Anniversary of World War 1 gives teacher a chance to show its importance


Peyton Raybon

Mr. Giddick teaches his students the importance of history.

Megan Ralfe, Staff Writer

The year 2018 marks the centennial anniversary of the ending of the First World War. A nationwide commemoration took place on Nor. 11 at 11 a.m., to signify the moment the armistice was signed. Daniel Giddick, an AP United States History teacher, has been thoroughly involved in the organization of the local commemoration.

“The centennial anniversary has been recognized in various ways across the nation through the World War I Centennial Commission, which was created by Congress back in 2015,” Giddick said. “It was created to bring attention to these public events, to a conflict which changed the world but really changed a lot of social aspects in society.”

The World War I Commission has championed everything from rededication of memorials to bringing attention to landmarks named after events of WWI. Though, many overlook the events of the First World War.

“The Great War is overlooked a lot, right afterwards there was a sense of futility that went with it, the negative aspects of the Treaty of Versailles, the fact that it would lead to a worsening conflict in the rise of fascism definitely left the United States very disillusioned,” Giddick said. “The United States has a long history of shunning that. The scale of WWII, the feeling it was a good fight, was really a part of the memory of the Second World War.”

The World War I Centennial Commission has encouraged a national remembrance. Giddick was persistant to ensure a local recognition.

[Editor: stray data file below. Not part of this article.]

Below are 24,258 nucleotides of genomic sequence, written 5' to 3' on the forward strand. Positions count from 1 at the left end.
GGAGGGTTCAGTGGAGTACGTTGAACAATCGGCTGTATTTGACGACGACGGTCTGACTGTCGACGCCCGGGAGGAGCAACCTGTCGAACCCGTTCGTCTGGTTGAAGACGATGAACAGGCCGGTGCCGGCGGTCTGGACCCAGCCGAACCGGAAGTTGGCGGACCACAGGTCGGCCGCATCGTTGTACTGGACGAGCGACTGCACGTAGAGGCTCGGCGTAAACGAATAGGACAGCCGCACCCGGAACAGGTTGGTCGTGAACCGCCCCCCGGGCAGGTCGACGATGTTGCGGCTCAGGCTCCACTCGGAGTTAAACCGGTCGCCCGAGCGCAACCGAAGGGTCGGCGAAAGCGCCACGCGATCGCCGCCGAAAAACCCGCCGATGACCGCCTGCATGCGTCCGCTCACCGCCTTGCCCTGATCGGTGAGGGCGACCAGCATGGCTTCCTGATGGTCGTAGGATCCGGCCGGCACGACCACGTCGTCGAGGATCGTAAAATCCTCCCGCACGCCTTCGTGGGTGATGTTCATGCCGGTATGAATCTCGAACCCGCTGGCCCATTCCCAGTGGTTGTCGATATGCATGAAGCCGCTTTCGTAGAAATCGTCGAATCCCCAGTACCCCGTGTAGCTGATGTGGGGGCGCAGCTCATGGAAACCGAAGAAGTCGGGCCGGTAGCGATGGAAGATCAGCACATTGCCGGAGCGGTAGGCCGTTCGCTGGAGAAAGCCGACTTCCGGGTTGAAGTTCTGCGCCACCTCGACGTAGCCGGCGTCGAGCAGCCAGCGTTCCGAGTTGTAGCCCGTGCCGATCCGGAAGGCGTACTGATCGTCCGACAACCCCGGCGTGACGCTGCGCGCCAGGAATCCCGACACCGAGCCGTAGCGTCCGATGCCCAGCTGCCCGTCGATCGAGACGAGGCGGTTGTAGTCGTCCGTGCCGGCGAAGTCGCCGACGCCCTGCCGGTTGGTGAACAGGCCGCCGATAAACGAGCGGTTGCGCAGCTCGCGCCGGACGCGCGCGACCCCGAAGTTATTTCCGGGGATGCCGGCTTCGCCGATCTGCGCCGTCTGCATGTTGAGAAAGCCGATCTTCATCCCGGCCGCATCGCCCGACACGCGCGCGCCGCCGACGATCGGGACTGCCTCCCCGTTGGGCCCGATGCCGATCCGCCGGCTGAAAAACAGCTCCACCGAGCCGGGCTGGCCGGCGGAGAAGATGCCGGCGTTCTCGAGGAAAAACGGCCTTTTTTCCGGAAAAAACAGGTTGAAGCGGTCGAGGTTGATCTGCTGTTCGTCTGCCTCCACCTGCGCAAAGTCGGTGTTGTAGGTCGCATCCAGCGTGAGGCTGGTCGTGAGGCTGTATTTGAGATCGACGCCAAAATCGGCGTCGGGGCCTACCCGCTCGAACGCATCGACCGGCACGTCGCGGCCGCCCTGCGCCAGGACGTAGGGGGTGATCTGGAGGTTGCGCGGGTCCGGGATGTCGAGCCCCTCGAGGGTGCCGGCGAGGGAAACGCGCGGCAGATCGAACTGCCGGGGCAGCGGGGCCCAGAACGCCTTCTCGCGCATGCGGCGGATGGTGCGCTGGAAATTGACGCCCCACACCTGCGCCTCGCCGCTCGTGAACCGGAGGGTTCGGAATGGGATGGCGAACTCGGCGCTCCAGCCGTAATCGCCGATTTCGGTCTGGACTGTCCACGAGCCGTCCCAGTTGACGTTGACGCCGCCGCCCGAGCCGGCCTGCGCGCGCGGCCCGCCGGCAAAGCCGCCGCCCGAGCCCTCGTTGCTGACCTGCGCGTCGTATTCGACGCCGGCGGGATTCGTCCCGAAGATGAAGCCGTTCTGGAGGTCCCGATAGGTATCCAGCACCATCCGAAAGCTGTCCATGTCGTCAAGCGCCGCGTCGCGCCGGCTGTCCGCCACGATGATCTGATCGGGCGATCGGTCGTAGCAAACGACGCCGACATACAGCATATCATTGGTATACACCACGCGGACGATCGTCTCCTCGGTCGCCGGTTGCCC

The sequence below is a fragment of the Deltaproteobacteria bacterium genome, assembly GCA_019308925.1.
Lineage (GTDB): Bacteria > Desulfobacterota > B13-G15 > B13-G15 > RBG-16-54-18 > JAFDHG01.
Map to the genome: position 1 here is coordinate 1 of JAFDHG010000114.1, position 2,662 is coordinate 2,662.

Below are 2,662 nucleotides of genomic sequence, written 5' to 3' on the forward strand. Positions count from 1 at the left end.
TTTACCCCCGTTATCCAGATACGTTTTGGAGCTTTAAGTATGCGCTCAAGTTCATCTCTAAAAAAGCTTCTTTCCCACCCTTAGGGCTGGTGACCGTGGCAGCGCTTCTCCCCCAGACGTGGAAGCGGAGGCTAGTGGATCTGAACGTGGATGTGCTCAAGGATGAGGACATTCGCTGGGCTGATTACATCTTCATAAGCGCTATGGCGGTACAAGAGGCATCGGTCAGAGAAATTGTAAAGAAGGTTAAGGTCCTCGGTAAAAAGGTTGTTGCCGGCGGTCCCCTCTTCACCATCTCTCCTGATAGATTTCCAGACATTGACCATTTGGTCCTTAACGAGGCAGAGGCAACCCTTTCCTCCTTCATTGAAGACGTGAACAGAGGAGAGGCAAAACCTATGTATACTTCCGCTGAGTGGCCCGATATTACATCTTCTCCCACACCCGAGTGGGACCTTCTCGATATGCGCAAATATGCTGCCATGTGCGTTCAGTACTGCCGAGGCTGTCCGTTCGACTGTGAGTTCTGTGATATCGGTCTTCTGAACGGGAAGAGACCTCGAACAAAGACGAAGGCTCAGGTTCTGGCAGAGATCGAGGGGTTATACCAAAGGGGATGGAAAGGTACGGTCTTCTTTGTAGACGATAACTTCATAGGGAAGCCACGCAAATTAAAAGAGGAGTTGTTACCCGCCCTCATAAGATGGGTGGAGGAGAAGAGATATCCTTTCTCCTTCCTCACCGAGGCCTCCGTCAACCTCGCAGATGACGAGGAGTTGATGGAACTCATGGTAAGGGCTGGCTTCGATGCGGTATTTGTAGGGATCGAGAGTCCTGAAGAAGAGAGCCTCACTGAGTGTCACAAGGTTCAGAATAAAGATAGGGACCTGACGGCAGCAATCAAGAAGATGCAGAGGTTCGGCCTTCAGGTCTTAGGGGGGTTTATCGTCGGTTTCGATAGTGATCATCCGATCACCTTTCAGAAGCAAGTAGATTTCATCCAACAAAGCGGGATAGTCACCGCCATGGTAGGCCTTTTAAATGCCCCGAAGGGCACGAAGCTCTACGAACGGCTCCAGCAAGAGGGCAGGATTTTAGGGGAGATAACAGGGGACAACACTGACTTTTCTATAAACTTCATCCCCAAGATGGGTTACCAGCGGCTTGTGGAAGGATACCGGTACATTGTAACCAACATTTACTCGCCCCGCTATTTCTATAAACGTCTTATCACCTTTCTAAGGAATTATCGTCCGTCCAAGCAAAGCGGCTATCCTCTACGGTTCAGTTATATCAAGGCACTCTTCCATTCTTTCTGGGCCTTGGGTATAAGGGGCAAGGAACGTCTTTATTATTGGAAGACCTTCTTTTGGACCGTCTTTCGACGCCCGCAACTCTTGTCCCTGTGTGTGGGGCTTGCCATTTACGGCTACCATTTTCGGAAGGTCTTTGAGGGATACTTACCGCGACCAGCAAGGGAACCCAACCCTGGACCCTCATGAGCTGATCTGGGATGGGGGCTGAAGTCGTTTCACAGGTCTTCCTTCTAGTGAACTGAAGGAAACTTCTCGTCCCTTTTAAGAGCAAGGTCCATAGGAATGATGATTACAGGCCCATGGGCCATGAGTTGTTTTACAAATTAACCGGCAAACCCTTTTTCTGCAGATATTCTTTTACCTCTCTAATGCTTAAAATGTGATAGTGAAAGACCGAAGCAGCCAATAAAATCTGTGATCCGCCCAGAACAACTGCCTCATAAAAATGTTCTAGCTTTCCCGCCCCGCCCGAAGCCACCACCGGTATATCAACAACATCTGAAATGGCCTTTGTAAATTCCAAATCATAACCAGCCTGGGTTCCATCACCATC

“I had been lobbying in the city, making some phone calls, sending some emails, on behalf of the World War I Centennial Commission to ask for a proclamation from the city to declare it a remembrance day for World War I,” Giddick said. “Also, to have the city participate in the bells of peace. The bells of peace is an initiative driven by the commission calling upon church bells, city bells and school bells. I was just trying to bring around the city. They’re agreeing to the proclamation and are working on the bells of peace.”

While orchestrating a rememberance in Charleston, Giddick finds himself to be morbidly drawn to World War I.

“I first read All Quiet on the Western Front in high school and was very captivated by that. It was a personal study that I’ve enjoyed,” Giddick said. “I’ve toured several of the Great War battlefields in France and was really was shocked by the devastation. The shell holes that are still lying around and the size of the cemetaries that surround Verdun and Somme really left a memory.”

Giddick was particulary proturbed at the scale of American presence left in Europe.

“There is an American cemetery in a place called the Meuse Argonne and it’s the largest American cemetery in Europe. If you go there you will probably be the only American there. It’s just as far away from Paris as Normandy, and again Americans will often go to Normandy with the familiarity of that story,” Giddick said. “Yet, most Americans don’t know of this place called the Meuse Argonne which was the deadliest battle in American history. It would average over 500 casualties a day. It’s out of this feeling of it being a tragedy, I think there were positives. America’s commitment was required and it was an important assertion of these Wilsonian ideals that we aspire to. I would say that’s ultimately why we should remember.”